Outspoken Pastor Godfrey Migwi has urged President Uhuru Kenyatta to declare depression a national disaster, due to the increased number of youths committing suicide.
He attributes this to the high cost of living in the country, which chokes most young people who find it hard to manouvre through the situation that is ever getting worse.
According to Migwi, over 40 per cent of youths are facing depression and contemplating committing suicide. Consequently, Migwi wants the government to start a door-to-door campaign to check on youths, with treatment being provided immediately for those found with depression.
In a long Facebook post, the clergy says that poverty, unemployment and lack of hope are the greatest monsters scaring the youths.
“Often I have young people coming to my office with one agenda and one agenda only, to take away their lives. our youth’s are full of suicidal thoughts. They are sick and tired of this horrible life, sick and tired of being poor and unemployed. Sick and tired of being mistreated and abused. Sick and tired of being shortchanged by the not only the government but also their families and loved ones whom they have bestowed all their hope on. They’re tired, many have degree certificates but before you get a job in Kenyan office’s and industries bosses must abuse you,” says Migwi.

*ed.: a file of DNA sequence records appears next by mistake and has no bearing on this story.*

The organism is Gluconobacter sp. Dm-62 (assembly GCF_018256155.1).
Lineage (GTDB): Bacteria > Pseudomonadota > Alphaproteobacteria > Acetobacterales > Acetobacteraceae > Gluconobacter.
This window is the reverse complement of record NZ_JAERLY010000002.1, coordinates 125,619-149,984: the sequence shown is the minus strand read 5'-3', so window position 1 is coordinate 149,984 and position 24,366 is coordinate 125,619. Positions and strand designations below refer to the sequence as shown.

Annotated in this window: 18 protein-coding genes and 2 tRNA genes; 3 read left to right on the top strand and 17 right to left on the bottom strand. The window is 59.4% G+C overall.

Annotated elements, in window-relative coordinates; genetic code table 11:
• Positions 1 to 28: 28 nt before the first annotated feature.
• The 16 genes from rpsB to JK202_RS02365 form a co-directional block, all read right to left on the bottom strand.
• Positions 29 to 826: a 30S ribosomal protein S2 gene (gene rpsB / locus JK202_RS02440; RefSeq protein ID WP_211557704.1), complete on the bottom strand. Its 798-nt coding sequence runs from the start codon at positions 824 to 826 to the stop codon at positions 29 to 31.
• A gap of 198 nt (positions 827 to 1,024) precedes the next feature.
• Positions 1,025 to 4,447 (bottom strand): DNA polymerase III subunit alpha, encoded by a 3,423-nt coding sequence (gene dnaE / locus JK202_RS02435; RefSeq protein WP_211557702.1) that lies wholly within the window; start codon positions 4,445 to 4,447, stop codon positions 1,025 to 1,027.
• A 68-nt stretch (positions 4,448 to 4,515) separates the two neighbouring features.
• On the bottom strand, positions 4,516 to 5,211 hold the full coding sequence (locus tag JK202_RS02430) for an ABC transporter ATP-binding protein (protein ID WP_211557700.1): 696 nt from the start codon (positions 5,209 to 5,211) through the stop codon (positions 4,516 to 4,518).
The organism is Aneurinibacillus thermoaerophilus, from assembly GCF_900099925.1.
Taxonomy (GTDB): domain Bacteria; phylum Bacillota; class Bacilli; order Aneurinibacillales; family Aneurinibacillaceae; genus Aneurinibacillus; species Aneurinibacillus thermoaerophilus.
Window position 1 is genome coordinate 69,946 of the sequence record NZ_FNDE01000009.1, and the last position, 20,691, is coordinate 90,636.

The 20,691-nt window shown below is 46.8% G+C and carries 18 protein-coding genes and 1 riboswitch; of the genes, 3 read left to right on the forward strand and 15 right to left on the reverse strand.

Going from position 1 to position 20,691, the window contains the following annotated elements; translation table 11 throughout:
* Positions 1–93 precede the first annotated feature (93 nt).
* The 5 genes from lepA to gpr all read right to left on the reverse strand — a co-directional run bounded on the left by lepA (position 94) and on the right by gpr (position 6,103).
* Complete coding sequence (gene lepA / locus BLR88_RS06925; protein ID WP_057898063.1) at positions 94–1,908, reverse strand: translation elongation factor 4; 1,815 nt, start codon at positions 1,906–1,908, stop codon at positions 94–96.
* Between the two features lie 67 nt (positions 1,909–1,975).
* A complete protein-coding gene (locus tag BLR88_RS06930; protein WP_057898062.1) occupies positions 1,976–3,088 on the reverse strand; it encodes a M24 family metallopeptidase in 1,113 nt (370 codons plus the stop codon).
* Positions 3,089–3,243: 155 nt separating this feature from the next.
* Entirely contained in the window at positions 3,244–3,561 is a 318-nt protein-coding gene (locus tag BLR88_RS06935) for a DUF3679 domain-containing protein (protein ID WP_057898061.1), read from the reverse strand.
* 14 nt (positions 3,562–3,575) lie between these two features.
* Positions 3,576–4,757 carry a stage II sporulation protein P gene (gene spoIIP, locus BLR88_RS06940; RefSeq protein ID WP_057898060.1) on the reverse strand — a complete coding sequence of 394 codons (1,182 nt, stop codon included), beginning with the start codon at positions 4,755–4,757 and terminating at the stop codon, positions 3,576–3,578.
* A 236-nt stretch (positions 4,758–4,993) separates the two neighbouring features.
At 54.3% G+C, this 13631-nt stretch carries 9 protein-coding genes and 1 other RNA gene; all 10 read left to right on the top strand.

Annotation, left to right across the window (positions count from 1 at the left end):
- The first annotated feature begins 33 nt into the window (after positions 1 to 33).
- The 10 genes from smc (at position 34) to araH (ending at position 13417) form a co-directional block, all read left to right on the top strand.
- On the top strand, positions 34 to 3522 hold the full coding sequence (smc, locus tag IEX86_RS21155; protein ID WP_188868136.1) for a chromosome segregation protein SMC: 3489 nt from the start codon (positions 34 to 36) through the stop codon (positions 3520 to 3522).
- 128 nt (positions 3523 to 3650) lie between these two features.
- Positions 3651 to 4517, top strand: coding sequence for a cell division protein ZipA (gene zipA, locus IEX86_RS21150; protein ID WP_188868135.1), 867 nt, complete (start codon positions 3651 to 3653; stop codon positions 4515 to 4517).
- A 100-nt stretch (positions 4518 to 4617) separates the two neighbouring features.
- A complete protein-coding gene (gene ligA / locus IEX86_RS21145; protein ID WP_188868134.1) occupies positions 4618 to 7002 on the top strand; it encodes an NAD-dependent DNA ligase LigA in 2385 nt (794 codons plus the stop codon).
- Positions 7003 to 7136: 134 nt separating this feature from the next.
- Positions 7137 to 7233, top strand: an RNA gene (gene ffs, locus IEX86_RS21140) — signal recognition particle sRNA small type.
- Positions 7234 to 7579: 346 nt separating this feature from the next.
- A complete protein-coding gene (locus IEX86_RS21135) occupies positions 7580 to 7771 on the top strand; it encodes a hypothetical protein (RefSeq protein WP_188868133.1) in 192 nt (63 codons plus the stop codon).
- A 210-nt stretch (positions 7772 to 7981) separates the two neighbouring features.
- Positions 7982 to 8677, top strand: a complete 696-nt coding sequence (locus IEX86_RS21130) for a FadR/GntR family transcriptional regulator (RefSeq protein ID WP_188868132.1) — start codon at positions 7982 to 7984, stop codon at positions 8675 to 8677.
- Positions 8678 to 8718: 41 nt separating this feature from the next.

Migwi accuses the government of being mean to the youths, denying them opportunities to grow their talent for their future and the future of the country.
“High cost of living is taking away the young people who are supposed to be the future; the people to bring forth a turn around and make this country great, at least fulfill it’s full potential,” he adds.
He has also pointed fingers to his fellow clergy-men and women, whom he accuses of playing puppets to politicians instead of pointing out the mess.
“It’s only false teachers and prophets of doom that can say everything is alright while our youths are perishing. These prophets always wait election period with olive oil to anoint leaders but they cannot correct them because they’re after what they get from politicians,” adds Migwi.
Last week, a young lady from Kayole committed suicide for allegedly being unable to pay rent, resulting to depression.
According to a survey by the Kenya National Bureau of Statistics (KNBS), seven million Kenyans are unemployed.
Out of these, 1.4 million have been desperately looking for work. The rest have given up on job hunting, with some opting to go back for further studies.
Up to 19.5 million Kenyans are active in the labour force, majority of them in low-cadre, poor-paying jobs.
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